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AGN-starburst evolutionary connection: a physical interpretation based on radiative feedback

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Ishibashi, W 
Fabian, AC 


Observations point towards a close connection between nuclear starbursts, active galactic nuclei (AGN), and outflow phenomena. An evolutionary sequence, starting from a dust-obscured ultra-luminous infrared galaxy and eventually leading to an unobscured optical quasar, has been proposed and discussed in the literature. AGN feedback is usually invoked to expel the obscuring gas and dust in a blow-out event, but the underlying physical mechanism remains unclear. We consider AGN feedback driven by radiation pressure on dust, which directly acts on the obscuring dusty gas. We obtain that radiative feedback can potentially disrupt dense gas in the infrared-optically thick regime, and that an increase in the dust-to-gas fraction leads to an increase in the effective Eddington ratio. Thus, the more dusty gas is preferentially expelled by radiative feedback, and the central AGN is prone to efficiently remove its own obscuring dust cocoon. Large amounts of dust imply heavy obscuration but also powerful feedback, suggesting a causal link between dust obscuration and blow-out. In this picture, AGN feedback and starburst phenomena are intrinsically coupled through the production of dust in supernova explosions, leading to a natural interpretation of the observed evolutionary path.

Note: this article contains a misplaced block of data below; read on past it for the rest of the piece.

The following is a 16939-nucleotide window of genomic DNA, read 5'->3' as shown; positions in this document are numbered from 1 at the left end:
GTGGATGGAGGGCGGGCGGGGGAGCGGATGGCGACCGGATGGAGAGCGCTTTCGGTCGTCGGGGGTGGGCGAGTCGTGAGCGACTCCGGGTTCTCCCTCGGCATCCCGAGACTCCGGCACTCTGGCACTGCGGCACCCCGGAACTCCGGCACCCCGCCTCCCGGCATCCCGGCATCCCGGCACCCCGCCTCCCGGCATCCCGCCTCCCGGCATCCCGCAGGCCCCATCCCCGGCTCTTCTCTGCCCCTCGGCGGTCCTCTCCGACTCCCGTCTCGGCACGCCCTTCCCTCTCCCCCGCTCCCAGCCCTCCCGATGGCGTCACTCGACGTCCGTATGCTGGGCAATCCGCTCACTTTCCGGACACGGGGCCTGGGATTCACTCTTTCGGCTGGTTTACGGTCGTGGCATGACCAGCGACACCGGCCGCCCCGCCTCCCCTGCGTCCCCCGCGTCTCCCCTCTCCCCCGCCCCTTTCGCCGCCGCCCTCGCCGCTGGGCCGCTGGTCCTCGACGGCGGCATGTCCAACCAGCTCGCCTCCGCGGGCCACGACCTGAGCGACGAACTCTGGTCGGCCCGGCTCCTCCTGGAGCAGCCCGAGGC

black hole physics, galaxies: active, galaxies: evolution, galaxies: starburst, infrared: galaxies

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Monthly Notices of the Royal Astronomical Society

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Oxford University Press
European Research Council (340442)
Science and Technology Facilities Council (ST/N000927/1)
WI acknowledges support from the Swiss National Science Foundation and ACF acknowledges support from ERC Advanced Grant 340442.